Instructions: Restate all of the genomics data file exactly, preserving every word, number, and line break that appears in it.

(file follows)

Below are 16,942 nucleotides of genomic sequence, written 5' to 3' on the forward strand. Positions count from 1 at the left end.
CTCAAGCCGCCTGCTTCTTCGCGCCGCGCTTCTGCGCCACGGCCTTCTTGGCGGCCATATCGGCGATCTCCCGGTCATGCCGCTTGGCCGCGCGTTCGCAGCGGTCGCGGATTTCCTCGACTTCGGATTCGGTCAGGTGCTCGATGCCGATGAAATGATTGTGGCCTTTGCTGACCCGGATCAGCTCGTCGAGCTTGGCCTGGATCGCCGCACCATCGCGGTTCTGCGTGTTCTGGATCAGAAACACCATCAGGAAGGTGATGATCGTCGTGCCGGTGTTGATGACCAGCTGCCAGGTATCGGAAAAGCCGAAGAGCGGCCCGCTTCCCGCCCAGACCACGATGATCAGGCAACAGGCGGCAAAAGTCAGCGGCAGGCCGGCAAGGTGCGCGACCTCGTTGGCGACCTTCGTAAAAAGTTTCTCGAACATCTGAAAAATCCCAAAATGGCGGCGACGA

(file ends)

Below are 16,942 nucleotides of genomic sequence, written 5' to 3' on the forward strand. Positions count from 1 at the left end.
CTCAAGCCGCCTGCTTCTTCGCGCCGCGCTTCTGCGCCACGGCCTTCTTGGCGGCCATATCGGCGATCTCCCGGTCATGCCGCTTGGCCGCGCGTTCGCAGCGGTCGCGGATTTCCTCGACTTCGGATTCGGTCAGGTGCTCGATGCCGATGAAATGATTGTGGCCTTTGCTGACCCGGATCAGCTCGTCGAGCTTGGCCTGGATCGCCGCACCATCGCGGTTCTGCGTGTTCTGGATCAGAAACACCATCAGGAAGGTGATGATCGTCGTGCCGGTGTTGATGACCAGCTGCCAGGTATCGGAAAAGCCGAAGAGCGGCCCGCTTCCCGCCCAGACCACGATGATCAGGCAACAGGCGGCAAAAGTCAGCGGCAGGCCGGCAAGGTGCGCGACCTCGTTGGCGACCTTCGTAAAAAGTTTCTCGAACATCTGAAAAATCCCAAAATGGCGGCGACGA